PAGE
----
Review: Little Brother, by Cory Doctorow


(Harper Voyager 2008: ISBN 978-0-00-728842-7)

(review first published on the now-demised Specusphere website, June 2009)

In this, his fifth novel, activist, blogger and prolific author Cory Doctorow continues his exploration of technology and freedom, complete with references to earlier works on similar themes, notably George Orwell’s 1984.

Marcus Yallow, 17, is a sharp kid.  He’s almost preternaturally tech-savvy, and has no qualms in using his electronics expertise to enable him to skip school classes, to participate in internet-assisted roleplaying, and to wreak revenge on the class bully. This subversive edge, in a school environment in which surveillance appears to be becoming more intrusive by the semester, has earned him an unhealthy reputation, with the school’s deputy principal suspecting Marcus (correctly, as it transpires) of being the disruptive web personality and hacker W1n5t0n – pronounced ‘Winston’, in a nod to Orwell’s 1984.  At the start of the book, Marcus is called to a meeting with the deputy principal – but Marcus/Winston can take the heat.

Thing is, though: there’s heat, and then there’s heat.  Marcus doesn’t realise it, but he’s about to go from the frying pan to the blast furnace. When he and a group of friends skip school to role-play, they find themselves on the streets of San Francisco when the city suffers a devastating terrorist attack; and the demeanour of Marcus and his friends is sufficiently unusual that they’re taken in for questioning by a paramilitary organisation. It seems Marcus has fallen foul of the Department of Homeland Security, and the DHS grows more paranoid by the day…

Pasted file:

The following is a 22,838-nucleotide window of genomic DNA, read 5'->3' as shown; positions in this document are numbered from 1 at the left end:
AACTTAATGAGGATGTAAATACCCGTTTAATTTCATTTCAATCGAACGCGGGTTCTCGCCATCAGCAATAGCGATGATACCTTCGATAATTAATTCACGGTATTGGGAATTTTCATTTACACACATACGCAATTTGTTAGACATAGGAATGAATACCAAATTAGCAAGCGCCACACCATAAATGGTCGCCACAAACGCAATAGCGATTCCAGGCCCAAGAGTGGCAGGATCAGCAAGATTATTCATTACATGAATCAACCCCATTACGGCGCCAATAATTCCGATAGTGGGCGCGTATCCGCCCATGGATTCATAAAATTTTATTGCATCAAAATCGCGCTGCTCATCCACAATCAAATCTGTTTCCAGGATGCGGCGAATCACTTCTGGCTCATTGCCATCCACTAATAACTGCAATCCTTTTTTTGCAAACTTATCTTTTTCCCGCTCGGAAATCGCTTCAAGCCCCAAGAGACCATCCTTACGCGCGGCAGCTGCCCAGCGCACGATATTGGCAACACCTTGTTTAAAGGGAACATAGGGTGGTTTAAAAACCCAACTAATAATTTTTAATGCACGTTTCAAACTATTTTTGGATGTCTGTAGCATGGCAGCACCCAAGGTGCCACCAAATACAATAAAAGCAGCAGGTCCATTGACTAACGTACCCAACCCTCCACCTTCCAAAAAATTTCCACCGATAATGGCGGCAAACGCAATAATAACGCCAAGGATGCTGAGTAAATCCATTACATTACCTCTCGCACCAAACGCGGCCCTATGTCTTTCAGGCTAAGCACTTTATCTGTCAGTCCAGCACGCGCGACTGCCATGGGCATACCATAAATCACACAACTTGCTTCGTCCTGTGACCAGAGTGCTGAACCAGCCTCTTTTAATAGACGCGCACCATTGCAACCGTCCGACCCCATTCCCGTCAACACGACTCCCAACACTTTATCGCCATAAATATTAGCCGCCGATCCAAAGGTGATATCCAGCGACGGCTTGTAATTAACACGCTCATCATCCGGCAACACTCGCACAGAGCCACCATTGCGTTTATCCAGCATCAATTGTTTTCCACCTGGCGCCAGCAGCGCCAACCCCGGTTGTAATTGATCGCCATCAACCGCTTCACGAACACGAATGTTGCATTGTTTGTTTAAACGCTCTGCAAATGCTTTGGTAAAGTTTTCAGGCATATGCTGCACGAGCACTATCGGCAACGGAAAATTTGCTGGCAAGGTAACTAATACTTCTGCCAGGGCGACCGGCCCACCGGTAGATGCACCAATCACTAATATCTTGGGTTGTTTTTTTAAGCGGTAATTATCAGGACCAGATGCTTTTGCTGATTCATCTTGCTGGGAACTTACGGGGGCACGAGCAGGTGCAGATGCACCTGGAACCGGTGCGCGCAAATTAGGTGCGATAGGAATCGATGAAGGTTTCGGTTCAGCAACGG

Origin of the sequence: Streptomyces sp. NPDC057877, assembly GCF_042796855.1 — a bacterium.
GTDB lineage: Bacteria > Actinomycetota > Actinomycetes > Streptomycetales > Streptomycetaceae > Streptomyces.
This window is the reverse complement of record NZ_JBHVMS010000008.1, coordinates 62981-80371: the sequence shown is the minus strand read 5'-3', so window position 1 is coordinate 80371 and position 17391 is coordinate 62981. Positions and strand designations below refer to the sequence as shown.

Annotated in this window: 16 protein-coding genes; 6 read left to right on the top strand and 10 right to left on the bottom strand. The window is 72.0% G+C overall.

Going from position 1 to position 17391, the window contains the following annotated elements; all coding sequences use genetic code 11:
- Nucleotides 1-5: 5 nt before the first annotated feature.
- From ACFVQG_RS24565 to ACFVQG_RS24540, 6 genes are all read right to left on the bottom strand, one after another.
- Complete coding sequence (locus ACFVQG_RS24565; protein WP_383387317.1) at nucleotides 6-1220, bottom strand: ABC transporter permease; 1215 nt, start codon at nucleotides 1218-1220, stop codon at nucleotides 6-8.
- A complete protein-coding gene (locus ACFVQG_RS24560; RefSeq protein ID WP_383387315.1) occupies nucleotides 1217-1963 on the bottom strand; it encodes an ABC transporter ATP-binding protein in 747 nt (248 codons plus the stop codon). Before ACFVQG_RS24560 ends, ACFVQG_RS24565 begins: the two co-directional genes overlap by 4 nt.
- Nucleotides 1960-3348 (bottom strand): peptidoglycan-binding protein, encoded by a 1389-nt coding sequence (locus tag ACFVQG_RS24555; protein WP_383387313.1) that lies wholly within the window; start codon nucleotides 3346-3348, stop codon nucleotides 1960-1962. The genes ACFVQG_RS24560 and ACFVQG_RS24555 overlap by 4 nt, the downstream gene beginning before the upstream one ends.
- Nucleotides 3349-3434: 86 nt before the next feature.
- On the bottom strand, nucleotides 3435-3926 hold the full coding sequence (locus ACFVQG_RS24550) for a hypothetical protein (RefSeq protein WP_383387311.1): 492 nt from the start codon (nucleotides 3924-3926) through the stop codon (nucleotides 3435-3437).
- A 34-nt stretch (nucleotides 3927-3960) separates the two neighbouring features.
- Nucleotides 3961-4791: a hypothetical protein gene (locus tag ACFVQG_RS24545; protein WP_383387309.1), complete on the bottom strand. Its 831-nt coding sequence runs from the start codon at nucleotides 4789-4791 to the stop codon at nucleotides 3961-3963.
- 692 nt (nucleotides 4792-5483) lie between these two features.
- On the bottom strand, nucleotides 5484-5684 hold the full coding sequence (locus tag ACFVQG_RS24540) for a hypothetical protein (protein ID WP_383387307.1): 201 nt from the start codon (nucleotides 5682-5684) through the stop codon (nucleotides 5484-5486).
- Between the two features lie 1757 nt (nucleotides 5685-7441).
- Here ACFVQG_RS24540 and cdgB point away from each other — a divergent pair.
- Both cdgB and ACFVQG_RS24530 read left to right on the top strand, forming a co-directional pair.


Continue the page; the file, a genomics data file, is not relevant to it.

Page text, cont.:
Marcus is mistreated by the systems which are supposed to protect him, and when he’s eventually released from questioning – with a warning that the Powers-that-Be will be keeping their ever-watchful eyes on him – he vows to himself that he’s not going to go meekly. He’s going to get even. And he’ll need all his tech abilities, and all of his street smarts, to stay one step ahead of the DHS.

There are places in Little Brother where I felt that Marcus, the character, had briefly been subsumed by the role of mouthpiece for one or other of Doctorow’s trenchant observations on power, technology, and freedom. Some of the interpersonal interactions between Marcus and his friends felt slightly forced (there’s a tiff that develops over some software coding, which seemed to me to be an exercise in simplistic character differentiation), but for the most part the dynamics ring true. There are times when the explication of technical detail overcomes the story – I was (I think) able to follow much of the trickery, but some of the intricacies of public-key encryption were a bit too labyrinthine for my tortured mind to navigate. Overall, though, the book makes comparatively little overt recourse to info-dump, and the storyline is certainly compelling enough that it hooks the reader’s attention. There are books I’ll take a month to finish: this wasn’t one of them.  It took two days, and I suspect it’s one of those books I’ll reread sometime in the not-too-distant future.

It was an almost surreal experience to be reading this book as the events concerning the Iranian election began to unfold. So many of Doctorow’s observations, and so much of the book’s content, is likely to carry added resonance when compared to recent real-world happenings. In fact, it’s an almost eerie juxtaposition. Because the world of Little Brother is a world in which instant messaging and mobile phones become part of the arsenal of rebellion.  A world where the Powers-that-Be demand obeisance in the name of public order, and where those powers appear very much to hold the whip hand. A world where even the simple act of quietly voicing dissent can be dangerous, even deadly. It’s to the author’s credit that he gets the tone and the pacing right in so many respects, crafting an ending to his story which is both satisfying and credible.

Little Brother is both personal and political.  It’s also eminently readable. Finally, it’s excellent ammunition to bring to bear on anyone who voices the opinion that SF is mere escapism.

Cory Doctorow can be found at as well on his famous blog:


(Reviewed by Simon Petrie, 2009)


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